Ald. Ed Burke charged with racketeering in sweeping indictment
Chicago Sun Times
By Jon Seidel, Tim Novak, Lauren FitzPatrick, and Fran Spielman
orFor more than a year, powerhouse Chicago Ald. Edward M. Burke had been trying to land the developer of Chicago’s Old Main Post Office as a client for his private law firm.
By October 2017, he’d had enough. He found himself alone with Ald. Danny Solis — a secret federal informant wearing a wire. Burke’s anger boiled over. He told Solis the developers “can go f— themselves.” Then, Solis told him the company’s TIF funding would soon land in front of Burke’s stronghold, the Finance Committee.
“Well, good luck getting it on the agenda,” Burke allegedly said.
Now, Chicago’s longest-serving alderman has been charged with racketeering and bribery in a stunning, highly anticipated 59-page federal indictment filled with detailed allegations of classic Chicago graft. It not only accuses Burke, 75, of using his position to steer legal business to his private firm, but it also alleges he used the City of Chicago as a criminal “enterprise” as part of the racketeering charge — a law first devised decades ago to combat mobsters and organized crime.
One former federal prosecutor called the indictment “a watershed.” Mayor Lori Lightfoot called on Burke to resign immediately. In his own statement, Burke called the charges “unfounded” and predicted a jury will vindicate him.
The indictment showcases for the first time the undercover work of Solis, the former 25th Ward alderman whose cooperation with federal prosecutors was first reported by the Chicago Sun-Times in January. The indictment quotes several conversations between Burke and Solis about the Post Office developer, in which Burke complained, “the cash register has not rung yet.” He also asked, “did we land . . . the tuna?”
Solis, who was chairman of the City Council’s Zoning Committee, allegedly acted as a middleman in Burke’s shakedown, taking cues from law enforcement along the way.
The indictment revolves around four schemes, two of which involve iconic Chicago landmarks — the Old Post Office straddling the Eisenhower Expressway and the Field Museum. In addition to the Post Office scheme, Burke is accused of trying to block an admission fee hike at the museum, all because he wasn’t getting an answer about a museum internship for the daughter of former Ald. Terry Gabinski.
The indictment also lays out a previously charged shakedown involving a Burger King at 41st and Pulaski, as well as a scheme charged last month involving developer Charles Cui’s redevelopment project on the Northwest Side.
Charged along with Burke are his top political aide, ward worker Peter J. Andrews — accused of attempted extortion and lying to the FBI among other crimes — and developer Cui, who is accused of bribery and lying to the FBI.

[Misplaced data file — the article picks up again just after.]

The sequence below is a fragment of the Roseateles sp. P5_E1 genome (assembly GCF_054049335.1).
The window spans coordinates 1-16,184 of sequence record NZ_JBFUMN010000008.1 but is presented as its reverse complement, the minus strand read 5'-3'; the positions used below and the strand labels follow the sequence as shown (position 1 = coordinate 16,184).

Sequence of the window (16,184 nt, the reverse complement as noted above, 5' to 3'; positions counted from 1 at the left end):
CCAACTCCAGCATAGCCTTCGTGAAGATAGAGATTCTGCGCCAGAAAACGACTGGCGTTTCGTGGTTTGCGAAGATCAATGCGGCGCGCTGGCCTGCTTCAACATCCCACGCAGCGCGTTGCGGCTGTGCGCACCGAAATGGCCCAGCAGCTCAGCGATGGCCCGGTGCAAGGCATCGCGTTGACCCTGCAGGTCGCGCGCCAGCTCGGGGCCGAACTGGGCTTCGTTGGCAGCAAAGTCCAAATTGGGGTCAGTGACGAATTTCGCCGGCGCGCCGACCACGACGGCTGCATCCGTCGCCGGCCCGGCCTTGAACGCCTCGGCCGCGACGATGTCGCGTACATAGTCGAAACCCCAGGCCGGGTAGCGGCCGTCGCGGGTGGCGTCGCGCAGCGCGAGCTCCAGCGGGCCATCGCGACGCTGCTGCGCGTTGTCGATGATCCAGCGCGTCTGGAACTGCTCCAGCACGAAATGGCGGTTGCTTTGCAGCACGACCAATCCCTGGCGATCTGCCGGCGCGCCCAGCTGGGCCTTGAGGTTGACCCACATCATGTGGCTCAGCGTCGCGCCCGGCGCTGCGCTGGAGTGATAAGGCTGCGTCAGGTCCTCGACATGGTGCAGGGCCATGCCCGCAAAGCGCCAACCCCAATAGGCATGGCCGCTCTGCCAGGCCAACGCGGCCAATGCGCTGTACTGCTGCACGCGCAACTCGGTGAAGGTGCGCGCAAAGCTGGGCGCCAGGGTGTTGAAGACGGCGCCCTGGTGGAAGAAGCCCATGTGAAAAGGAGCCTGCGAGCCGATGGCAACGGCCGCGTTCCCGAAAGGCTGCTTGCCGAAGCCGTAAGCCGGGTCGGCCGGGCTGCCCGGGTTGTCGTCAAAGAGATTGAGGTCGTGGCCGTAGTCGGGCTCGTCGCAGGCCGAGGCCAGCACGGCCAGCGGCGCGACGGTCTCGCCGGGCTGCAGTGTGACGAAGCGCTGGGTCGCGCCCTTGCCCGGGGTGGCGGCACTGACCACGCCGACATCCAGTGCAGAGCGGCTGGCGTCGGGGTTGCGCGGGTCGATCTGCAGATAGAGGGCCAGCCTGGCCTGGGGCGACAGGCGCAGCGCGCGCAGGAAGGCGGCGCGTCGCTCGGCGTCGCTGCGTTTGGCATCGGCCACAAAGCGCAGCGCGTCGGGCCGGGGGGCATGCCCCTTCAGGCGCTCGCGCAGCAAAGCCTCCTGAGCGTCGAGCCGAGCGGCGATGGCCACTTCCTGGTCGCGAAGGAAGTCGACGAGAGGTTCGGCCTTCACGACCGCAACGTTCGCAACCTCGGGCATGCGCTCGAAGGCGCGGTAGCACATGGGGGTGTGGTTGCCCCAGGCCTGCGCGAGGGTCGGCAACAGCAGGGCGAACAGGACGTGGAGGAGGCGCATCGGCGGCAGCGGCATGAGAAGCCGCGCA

Burke and Andrews are set to be arraigned Tuesday. Lawyers for Burke, Andrews and Cui either could not be reached or declined to comment. But Burke released a statement.
“For over 50 years, Ed Burke has served the citizens of the 14th Ward and the City of Chicago honorably and tirelessly,” the statement said. “His accomplishments on behalf of the community and his constituents are notable and many. Any suggestion that Ald. Burke abused his position as a public official for personal gain is simply not true. The charges are unfounded and not based on actual evidence. We welcome the opportunity to present the complete picture and all the facts to a jury. We are confident that when that happens, Ed Burke will be vindicated.”
Lightfoot called the allegations “alarming.”
“Ald. Burke must resign immediately,” Lightfoot said. “Given the serious criminal liability he faces, Ald. Burke can no longer continue to do his job honorably or effectively.”
Lightfoot also vowed to investigate whether any city employees or vendors helped Burke in his schemes and take appropriate action. The indictment alleges Burke leaned on top city employees for favors.
Burke was re-elected in February, just more than a month after he was initially charged with attempted extortion. However, the federal investigation has cost him control of the Finance Committee.
Andrews, 69, has been Burke’s top political operative for decades, helping circulate petitions for Burke’s re-election earlier this year. He is a retired Chicago Park District plumber who has an annual pension of $88,637.
Fifteen years ago, Andrews’ wife was listed as co-owner of the largest-female owned trucking company in the city’s scandal-plagued Hired Truck Program in which the administration of Mayor Richard M. Daley spent $40 million a year hiring private trucking companies that did little or no work on city projects. Base Trucking got paid more than $3.4 million between 1999 and early 2004 when a Sun-Times investigation led Daley to shut the program down as 49 people were indicted on criminal charges. No charges were filed against Base Trucking or its owners.